Blair’s £400,000-a-year bill to taxpayers: Multi-millionaire ex-PM enjoys perks and pension

Kirsty Walker – Daily Mail August 24, 2012

The ex-prime minister's six homes. Click to enlarge

Figures have revealed that multi-millionaire Mr Blair is drawing the maximum Prime Ministerial pension – worth about £70,000 a year.

The gold-plated pension comes on top of the £115,000 allowance that Mr Blair received last year to support his ‘public duties’.

Then there is his security team, which is estimated to cost at least £250,000 a year.

The revelation will anger taxpayers at a time of unprecedented public spending cuts and double-dip recession.

The 59-year-old has built up a fortune estimated at more than £30million since leaving Downing Street in 2007.

It was recently reported he earned a total of £20million last year from government advisory work, speeches and consultancy.

On top of this, his company, Tony Blair Associates, is also generating several million pounds’ revenue. But now it has emerged that Mr Blair is also claiming the maximum pension which can be claimed by former Prime Ministers.

In response to a Freedom of Information request, the Treasury confirmed that under the Parliamentary and Other Pensions Act 1972 former premiers are entitled to a pension ‘based on one half of salary at the time of leaving office’

This payment is regardless of length of service and former Prime Ministers do not have to make any contributions.

A spokesman said: ‘We can confirm Tony Blair is being paid the pension he is entitled to under this legislation and that the pension was calculated on the salary that was due to a Prime Minister at the time Mr Blair left office.’

The Prime Ministerial element of Mr Blair’s pay was £128,000 when he resigned – meaning he will have been due to receive £64,000 a year.

But increases to account for inflation over the past five years are likely to have taken that figure to about £75,000.

Buying an equivalent pension in the private sector would cost well over £2million.

Both of Mr Blair’s successors, Gordon Brown and David Cameron, have forgone the traditional ex-PM’s perk because it was too generous.

Mr Brown announced he was giving up the pension when he entered Number 10, and reduced his overall salary from £197,000 to £150,000.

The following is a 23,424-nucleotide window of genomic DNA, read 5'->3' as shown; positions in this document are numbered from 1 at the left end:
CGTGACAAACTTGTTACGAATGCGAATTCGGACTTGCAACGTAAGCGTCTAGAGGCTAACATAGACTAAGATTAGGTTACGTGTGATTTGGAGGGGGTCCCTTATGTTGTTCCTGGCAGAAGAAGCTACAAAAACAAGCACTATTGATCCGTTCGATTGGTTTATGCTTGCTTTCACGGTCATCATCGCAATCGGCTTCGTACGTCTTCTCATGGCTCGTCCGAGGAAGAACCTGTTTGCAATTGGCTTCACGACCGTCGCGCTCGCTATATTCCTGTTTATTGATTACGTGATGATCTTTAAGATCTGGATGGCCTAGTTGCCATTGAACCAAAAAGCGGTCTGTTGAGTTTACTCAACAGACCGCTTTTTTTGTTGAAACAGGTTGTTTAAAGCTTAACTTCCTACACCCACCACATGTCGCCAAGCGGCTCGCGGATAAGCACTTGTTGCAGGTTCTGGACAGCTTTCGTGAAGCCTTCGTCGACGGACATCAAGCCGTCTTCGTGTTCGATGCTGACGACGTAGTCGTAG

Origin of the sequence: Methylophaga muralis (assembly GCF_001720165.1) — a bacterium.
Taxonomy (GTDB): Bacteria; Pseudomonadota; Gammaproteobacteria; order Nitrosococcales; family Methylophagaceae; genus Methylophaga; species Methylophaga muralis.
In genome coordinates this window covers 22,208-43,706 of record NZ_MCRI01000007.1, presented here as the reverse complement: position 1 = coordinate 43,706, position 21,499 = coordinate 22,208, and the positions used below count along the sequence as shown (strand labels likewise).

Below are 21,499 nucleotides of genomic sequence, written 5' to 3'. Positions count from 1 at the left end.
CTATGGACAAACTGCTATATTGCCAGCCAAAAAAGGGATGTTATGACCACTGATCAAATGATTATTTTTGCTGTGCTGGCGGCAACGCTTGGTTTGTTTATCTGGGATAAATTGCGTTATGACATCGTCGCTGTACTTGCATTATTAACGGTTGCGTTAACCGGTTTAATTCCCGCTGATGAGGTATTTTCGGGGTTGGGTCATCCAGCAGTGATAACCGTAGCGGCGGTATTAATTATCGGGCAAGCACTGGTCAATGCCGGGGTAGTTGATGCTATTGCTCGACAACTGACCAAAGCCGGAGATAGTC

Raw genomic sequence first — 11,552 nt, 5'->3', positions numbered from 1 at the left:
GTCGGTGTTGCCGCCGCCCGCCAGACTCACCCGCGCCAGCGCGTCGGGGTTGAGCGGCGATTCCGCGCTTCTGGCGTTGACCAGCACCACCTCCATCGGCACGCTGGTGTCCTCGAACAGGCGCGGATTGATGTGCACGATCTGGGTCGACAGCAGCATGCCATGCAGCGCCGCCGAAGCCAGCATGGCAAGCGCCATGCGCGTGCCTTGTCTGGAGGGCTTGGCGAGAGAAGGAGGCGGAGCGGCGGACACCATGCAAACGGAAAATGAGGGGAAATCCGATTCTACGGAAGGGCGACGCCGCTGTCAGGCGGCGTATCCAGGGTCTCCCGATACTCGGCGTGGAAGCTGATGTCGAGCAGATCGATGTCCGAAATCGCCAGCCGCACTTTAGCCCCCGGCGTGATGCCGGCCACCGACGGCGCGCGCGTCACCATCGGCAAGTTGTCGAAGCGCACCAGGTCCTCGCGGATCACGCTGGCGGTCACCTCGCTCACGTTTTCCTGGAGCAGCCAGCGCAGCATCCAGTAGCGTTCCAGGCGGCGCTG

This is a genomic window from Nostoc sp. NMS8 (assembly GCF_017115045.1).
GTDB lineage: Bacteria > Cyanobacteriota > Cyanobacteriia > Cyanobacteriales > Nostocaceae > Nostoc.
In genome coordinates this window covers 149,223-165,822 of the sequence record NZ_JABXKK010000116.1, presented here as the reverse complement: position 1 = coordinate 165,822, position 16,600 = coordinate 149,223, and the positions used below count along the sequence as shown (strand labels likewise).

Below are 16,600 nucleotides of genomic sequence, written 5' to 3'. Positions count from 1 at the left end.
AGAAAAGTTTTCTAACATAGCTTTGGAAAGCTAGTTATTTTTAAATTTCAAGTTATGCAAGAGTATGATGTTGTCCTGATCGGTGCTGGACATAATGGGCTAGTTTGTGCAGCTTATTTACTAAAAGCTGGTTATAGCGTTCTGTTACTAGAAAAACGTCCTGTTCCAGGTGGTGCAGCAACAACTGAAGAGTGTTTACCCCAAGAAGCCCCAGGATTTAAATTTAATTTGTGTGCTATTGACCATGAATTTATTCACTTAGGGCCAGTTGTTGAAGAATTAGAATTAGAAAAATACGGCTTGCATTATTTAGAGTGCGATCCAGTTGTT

Mr Cameron followed suit and now earns £142,500 after all Coalition ministers agreed to a 5 per cent pay cut in recognition of the UK’s financial straits.

Every living ex-Prime Minister is also entitled to an allowance of more than £100,000 for ‘public duties’, such as attending public events. Last year, Mr Blair is believed to have claimed the maximum £115,000.

In addition, the taxpayer also funds the former Prime Minister’s security team, estimated to cost £250,000 a year. The elite protection squad travels with Mr Blair on luxury holidays and international business trips.

Since he left Downing Street, the former Prime Minister’s financial affairs have been shrouded in mystery.

Mr Blair insists that he pays 50 per cent of income tax on all his earnings and that the money is ploughed back into philanthropic ventures. In an interview last year, he said: ‘If what I was interested in doing was making money I could make a lot more.’

Jonathan Isaby, of the TaxPayers’ Alliance, said: ‘Taxpayers will be astounded at the degree to which Tony Blair is still drawing on the public purse.

‘When former Prime Ministers are leaving office in their prime and earning millions as they strut the world stage, they should be thinking of ways to ease the burden they place on taxpayers.’

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